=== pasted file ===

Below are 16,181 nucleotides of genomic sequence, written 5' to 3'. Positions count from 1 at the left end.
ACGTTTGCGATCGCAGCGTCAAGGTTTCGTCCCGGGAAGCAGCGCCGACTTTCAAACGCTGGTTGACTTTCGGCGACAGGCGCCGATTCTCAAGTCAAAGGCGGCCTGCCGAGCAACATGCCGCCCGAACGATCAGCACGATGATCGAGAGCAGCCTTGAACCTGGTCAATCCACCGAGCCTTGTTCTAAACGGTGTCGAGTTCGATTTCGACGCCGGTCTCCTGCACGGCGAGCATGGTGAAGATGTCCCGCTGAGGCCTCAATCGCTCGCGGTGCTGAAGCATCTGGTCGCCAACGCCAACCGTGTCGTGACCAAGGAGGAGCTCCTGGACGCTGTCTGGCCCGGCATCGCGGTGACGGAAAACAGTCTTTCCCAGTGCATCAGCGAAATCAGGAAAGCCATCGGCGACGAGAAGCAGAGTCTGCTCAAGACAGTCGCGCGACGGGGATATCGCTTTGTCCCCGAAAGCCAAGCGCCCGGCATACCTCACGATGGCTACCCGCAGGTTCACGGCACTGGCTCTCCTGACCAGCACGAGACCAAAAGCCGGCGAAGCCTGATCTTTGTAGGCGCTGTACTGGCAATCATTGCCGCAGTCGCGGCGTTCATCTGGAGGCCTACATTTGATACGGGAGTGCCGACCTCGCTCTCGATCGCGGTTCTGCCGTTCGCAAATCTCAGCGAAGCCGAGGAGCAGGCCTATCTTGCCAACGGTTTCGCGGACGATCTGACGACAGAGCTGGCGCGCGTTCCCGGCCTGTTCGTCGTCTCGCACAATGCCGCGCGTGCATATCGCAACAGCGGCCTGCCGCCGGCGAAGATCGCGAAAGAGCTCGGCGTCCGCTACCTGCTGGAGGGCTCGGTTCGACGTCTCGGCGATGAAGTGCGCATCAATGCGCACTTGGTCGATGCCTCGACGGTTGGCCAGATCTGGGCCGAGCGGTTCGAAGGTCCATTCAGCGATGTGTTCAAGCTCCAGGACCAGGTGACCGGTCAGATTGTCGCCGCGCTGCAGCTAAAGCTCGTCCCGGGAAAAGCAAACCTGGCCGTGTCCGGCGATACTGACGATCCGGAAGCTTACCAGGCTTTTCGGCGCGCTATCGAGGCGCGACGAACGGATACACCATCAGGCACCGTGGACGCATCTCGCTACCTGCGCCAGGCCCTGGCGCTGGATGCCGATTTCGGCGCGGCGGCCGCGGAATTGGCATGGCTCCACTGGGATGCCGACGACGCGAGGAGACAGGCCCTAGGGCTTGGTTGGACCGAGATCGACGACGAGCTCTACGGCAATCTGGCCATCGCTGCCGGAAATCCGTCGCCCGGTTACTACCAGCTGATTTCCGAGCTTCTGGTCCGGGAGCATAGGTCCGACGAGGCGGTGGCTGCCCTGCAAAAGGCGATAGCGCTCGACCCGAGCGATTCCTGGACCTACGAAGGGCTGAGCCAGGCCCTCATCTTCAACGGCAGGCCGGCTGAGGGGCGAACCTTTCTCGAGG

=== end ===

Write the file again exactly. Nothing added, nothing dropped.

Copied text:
Below are 16,181 nucleotides of genomic sequence, written 5' to 3'. Positions count from 1 at the left end.
ACGTTTGCGATCGCAGCGTCAAGGTTTCGTCCCGGGAAGCAGCGCCGACTTTCAAACGCTGGTTGACTTTCGGCGACAGGCGCCGATTCTCAAGTCAAAGGCGGCCTGCCGAGCAACATGCCGCCCGAACGATCAGCACGATGATCGAGAGCAGCCTTGAACCTGGTCAATCCACCGAGCCTTGTTCTAAACGGTGTCGAGTTCGATTTCGACGCCGGTCTCCTGCACGGCGAGCATGGTGAAGATGTCCCGCTGAGGCCTCAATCGCTCGCGGTGCTGAAGCATCTGGTCGCCAACGCCAACCGTGTCGTGACCAAGGAGGAGCTCCTGGACGCTGTCTGGCCCGGCATCGCGGTGACGGAAAACAGTCTTTCCCAGTGCATCAGCGAAATCAGGAAAGCCATCGGCGACGAGAAGCAGAGTCTGCTCAAGACAGTCGCGCGACGGGGATATCGCTTTGTCCCCGAAAGCCAAGCGCCCGGCATACCTCACGATGGCTACCCGCAGGTTCACGGCACTGGCTCTCCTGACCAGCACGAGACCAAAAGCCGGCGAAGCCTGATCTTTGTAGGCGCTGTACTGGCAATCATTGCCGCAGTCGCGGCGTTCATCTGGAGGCCTACATTTGATACGGGAGTGCCGACCTCGCTCTCGATCGCGGTTCTGCCGTTCGCAAATCTCAGCGAAGCCGAGGAGCAGGCCTATCTTGCCAACGGTTTCGCGGACGATCTGACGACAGAGCTGGCGCGCGTTCCCGGCCTGTTCGTCGTCTCGCACAATGCCGCGCGTGCATATCGCAACAGCGGCCTGCCGCCGGCGAAGATCGCGAAAGAGCTCGGCGTCCGCTACCTGCTGGAGGGCTCGGTTCGACGTCTCGGCGATGAAGTGCGCATCAATGCGCACTTGGTCGATGCCTCGACGGTTGGCCAGATCTGGGCCGAGCGGTTCGAAGGTCCATTCAGCGATGTGTTCAAGCTCCAGGACCAGGTGACCGGTCAGATTGTCGCCGCGCTGCAGCTAAAGCTCGTCCCGGGAAAAGCAAACCTGGCCGTGTCCGGCGATACTGACGATCCGGAAGCTTACCAGGCTTTTCGGCGCGCTATCGAGGCGCGACGAACGGATACACCATCAGGCACCGTGGACGCATCTCGCTACCTGCGCCAGGCCCTGGCGCTGGATGCCGATTTCGGCGCGGCGGCCGCGGAATTGGCATGGCTCCACTGGGATGCCGACGACGCGAGGAGACAGGCCCTAGGGCTTGGTTGGACCGAGATCGACGACGAGCTCTACGGCAATCTGGCCATCGCTGCCGGAAATCCGTCGCCCGGTTACTACCAGCTGATTTCCGAGCTTCTGGTCCGGGAGCATAGGTCCGACGAGGCGGTGGCTGCCCTGCAAAAGGCGATAGCGCTCGACCCGAGCGATTCCTGGACCTACGAAGGGCTGAGCCAGGCCCTCATCTTCAACGGCAGGCCGGCTGAGGGGCGAACCTTTCTCGAGG